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Hundreds of Syrians have already fled their country and human rights groups say more than 1,300 civilians have been killed in the Syrian conflict since mid-March. US Secretary of State Hillary Clinton said at a press conference last week: “It’s very clear to us that unless the Syrian forces immediately end their attacks and their provocations that are not only affecting their own citizens but endangering the potential of border clashes then we’re going to see an escalation of conflict in the area.” At last Friday’s prayers, at least 20 civilians were shot by security forces and hundreds were arrested in the gathered protests. The government have express willingness to reform, but will the people accept the compromise?
A few weeks ago, I spoke with Sasha Ghosh-Siminoff, a journalist and Master graduate in Middle East Politics with a specialty in the levant region. We spoke about his stay in the Syrian town of Aleppo between January and April 18, 2011, which collided with the outbreak of the conflict. He gave us his analysis of the situation.
How was the daily situation for you during your stay?
When I say we (from the CET Academic Program) were being monitored and watched, it wasn’t very overt but we knew that being Americans, especially being foreigners in Syria, was gonna come par with the program so we were just aware of it. But there was really no problem, I had numerous friends who were interested in human rights and they went freely back and forth to the Palestinian refugee camps [...] so for the first six to eight weeks, there were really no problems.
How do you keep up to date with the situation in the country now?
It’s certainly been difficult. Before I left, as the situation was getting worse, I spoke with a little number of my friends and we all exchanged emails, phone numbers everything [...] they all were very upset because we left very abruptly. Friendship in Syria is a very deep thing [...] so the fact that we had to leave so quickly was really hard on them but [...] I keep up to date with them, they email me, they let me know what’s going on. It’s getting more and more tricky, I have a number of friends who do participate in protests and they have right now ten different sim cards for their mobile phones, they change them a lot. Sometimes they don’t feel confident that they can send email without being tracked so, it’s become more difficult.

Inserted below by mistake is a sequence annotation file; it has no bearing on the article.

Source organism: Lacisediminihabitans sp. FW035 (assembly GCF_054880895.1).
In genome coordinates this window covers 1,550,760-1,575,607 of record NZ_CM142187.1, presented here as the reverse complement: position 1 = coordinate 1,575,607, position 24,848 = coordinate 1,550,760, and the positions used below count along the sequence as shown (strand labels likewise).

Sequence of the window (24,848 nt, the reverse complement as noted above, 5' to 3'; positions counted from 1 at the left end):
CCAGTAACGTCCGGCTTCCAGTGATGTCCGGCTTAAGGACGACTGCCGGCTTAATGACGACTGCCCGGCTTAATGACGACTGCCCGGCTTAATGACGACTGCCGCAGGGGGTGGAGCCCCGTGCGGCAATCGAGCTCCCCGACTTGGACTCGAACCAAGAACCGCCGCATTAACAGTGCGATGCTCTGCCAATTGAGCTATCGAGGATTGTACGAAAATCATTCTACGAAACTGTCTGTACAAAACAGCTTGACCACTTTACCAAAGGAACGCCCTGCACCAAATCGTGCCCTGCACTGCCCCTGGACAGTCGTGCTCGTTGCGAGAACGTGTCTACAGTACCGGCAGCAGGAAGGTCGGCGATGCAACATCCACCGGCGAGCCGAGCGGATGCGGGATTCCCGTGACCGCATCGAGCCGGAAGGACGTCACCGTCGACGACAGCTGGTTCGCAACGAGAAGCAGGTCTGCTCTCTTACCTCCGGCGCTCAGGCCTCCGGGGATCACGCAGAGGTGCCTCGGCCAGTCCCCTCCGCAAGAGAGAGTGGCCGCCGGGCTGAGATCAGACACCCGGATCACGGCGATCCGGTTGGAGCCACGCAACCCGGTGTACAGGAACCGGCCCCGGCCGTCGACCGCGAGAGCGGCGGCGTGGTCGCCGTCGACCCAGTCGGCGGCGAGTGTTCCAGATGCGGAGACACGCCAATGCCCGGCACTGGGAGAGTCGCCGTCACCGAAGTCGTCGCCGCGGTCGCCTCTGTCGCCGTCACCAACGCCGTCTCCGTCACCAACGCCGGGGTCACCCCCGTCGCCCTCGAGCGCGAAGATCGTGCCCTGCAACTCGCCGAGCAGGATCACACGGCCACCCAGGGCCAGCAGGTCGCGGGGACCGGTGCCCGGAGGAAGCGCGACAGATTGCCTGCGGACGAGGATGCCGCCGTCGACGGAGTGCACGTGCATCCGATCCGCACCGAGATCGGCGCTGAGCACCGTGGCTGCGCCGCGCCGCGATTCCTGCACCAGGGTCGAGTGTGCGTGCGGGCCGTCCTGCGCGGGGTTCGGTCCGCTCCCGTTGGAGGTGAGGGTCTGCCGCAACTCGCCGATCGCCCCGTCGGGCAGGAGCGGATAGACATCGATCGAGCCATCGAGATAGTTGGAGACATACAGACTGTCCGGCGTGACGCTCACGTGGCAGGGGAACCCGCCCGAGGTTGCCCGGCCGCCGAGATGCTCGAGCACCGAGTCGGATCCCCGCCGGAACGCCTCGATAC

How would you define the initial motivation behind the protest?
It’s an interesting question, I think in many ways without the incident that occurred in Daraa, many of these things may or may no have come to light. Hindsight of course is 20/20 but the incident in Daraa that sparked all of this was a group of kids, very young people, who had written some graffiti – slogans they had heard and picked up from the Egyptian and Tunisian revolutions. [...] You know, family is important and the fact that the security services arrested those people I think was extremely culturally tone-deaf, and I think it really sparked for a lot of people – it was the straw that broke the camel’s back. There’s been a lot of other incidence, arbitrary arrest, like I discussed in an op-ed piece in the Guardian [...] These kinds of things do happen, they’re not as common as they were under Hafez al-Assad, things did get better under his son but the pressure had been building. To give you another example, me and some friend would be sitting in a cafe and a friend would look to me and say ‘we need to leave and move somewhere else’ and I’d say ‘why?’ and he’s like ‘there’s security services watching us and I’m worried about us having an open conversation without problems’ so we would move – little things like that, and just living in that kind of atmosphere, I think, takes a toll after a while.